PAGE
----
SPOTIFY SURVEY – Does Spotify pay artists a fair rate?Posted on July 19th, 2013 by UK Music Jobs in Music Industry News, Polls
In a week where Radiohead’s Thom Yorke generated a rousing debate regarding Spotify and the royalty rates they reward artists, we conducted a survey with our users and across our social media platforms to canvas industry opinion at a grassroots level.
We had an overwhelming response with over 1600 individuals completing the survey and over 640 people leaving comments.
A huge thank you to everyone who took part and for their contribution to the debate.
Here are the results of the survey and a selection of comments.
”Spotify is still in its early stages but it’s pioneered a sustainable platform for users to listen to music legally and relatively fairly. By supporting the model that Spotify have established, the company will grow even greater and the main beneficiary of this will eventually become the entire music industry. Refusing to support the model is essentially shooting yourself in the foot. Streaming music is here to stay and Spotify have calculated a fair system to pay the artists it promotes – a system which they have also stated will be reviewed in favor of the artists as soon as it becomes financially viable. Spotify potentially holds the key to a healthy future of the music industry.”
”I think that Spotify does pay artists a fair rate, as far as I know all artists are paid the same rate and the more plays you get the money you receive. I don’t think the question is one of fairness but whether the rate is good. I don’t believe that it’s a good rate considering the amount of work artists/producers etc put into their work especially if they’re a smaller artist as Spotify isn’t great for music discovery. But as they say “A cheque is a cheque”.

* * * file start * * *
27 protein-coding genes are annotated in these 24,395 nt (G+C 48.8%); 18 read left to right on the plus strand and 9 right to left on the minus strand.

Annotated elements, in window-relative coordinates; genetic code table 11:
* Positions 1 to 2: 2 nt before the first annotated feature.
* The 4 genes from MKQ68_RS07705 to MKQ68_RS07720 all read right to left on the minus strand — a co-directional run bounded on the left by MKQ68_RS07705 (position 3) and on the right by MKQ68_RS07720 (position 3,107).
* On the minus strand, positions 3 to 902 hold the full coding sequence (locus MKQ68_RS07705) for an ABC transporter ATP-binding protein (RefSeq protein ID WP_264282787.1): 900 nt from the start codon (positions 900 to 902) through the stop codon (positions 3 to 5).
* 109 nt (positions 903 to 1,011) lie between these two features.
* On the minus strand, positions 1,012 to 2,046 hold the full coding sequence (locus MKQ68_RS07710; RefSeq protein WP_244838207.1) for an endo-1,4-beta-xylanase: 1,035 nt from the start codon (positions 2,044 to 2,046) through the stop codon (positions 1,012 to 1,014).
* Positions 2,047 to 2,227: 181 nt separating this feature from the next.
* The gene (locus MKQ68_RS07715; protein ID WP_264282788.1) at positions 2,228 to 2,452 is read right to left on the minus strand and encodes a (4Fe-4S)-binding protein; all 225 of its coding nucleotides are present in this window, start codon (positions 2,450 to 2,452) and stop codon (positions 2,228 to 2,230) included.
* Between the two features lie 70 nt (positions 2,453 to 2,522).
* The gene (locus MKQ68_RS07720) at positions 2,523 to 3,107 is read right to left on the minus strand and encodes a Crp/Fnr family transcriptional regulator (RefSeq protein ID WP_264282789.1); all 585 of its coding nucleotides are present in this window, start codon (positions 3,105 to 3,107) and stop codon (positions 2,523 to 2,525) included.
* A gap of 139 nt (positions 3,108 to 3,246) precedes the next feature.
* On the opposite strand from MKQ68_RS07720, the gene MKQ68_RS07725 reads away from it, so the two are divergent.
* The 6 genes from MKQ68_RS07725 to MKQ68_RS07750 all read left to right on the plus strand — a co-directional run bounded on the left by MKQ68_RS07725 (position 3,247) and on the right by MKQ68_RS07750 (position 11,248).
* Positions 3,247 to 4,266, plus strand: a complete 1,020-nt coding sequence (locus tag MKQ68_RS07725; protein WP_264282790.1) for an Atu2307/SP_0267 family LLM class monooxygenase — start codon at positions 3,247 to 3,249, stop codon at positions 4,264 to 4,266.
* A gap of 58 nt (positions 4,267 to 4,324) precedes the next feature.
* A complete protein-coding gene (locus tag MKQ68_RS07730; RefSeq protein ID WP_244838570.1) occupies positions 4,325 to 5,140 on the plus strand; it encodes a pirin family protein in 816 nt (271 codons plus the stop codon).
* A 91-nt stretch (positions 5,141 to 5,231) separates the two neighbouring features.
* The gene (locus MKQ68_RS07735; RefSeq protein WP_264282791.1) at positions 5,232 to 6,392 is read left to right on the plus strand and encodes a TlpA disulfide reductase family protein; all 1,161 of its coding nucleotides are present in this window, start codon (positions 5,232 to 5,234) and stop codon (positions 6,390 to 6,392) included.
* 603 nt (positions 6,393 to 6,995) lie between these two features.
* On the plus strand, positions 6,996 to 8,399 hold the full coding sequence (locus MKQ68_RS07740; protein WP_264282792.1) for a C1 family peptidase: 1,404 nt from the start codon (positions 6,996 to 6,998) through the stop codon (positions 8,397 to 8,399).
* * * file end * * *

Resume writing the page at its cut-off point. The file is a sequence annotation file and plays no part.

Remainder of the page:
”Spotify, is an incredible app and allows everyone to the vast world of music, far quicker and more concisely then iTunes would or could ever do. It has a far greater data base, which is well laid out and immediately accessible. The down side is that many people will never need to buy a download album again, let alone a physical CD. However this is a sign of the times, and unless the internet miraculously disappears it is the future.”
”How would I know? I have no information what Spotify or any other industry pays artists. That they pay them any money is I would think a bonus rather than nothing.”
”They are exploiting a loop hole in a pay for use system. Web sites like Last.fm are classed as an on RADIO station so are design to pay artist the say fees as being played on the radio (or other places signed up to PRS). As an artist it is a catch 22 situation. Get mass distribution of your material and get paid very little or not be connected to millions of people. In the end they could be doing A LOT more to help artist,especially unsigned artists.”
”I chose not to add my music to Spotify – it doesn’t pay artists enough and devalues their music by allowing listeners to stream it at the click of a button. I can see how it is useful for artists’ back catalogs where the albums have already sold a large amount but doesn’t work for new music or more underground artists.”
”The problem is not necessarily the rate paid by Spotify, it’s the fact that there is still no workable model by which less established or more niche artists can recoup recording costs and make money from recordings. It’s my opinion that artists need to think outside of this idea of payment per stream or usage of their music. Performance should not be seen as a replacement revenue stream either – instead, artists should be looking to establish networks of patronage whereby the fans who support them and like their music are willing to support them financially too. What these fans would get in return depends essentially on the kind of music being made by the artist and what they can offer in terms of small scale intimate performances or exclusive content that those outside the patronage network would never have.”
”It makes recording an album for new artists impossible to fund through conventional means”.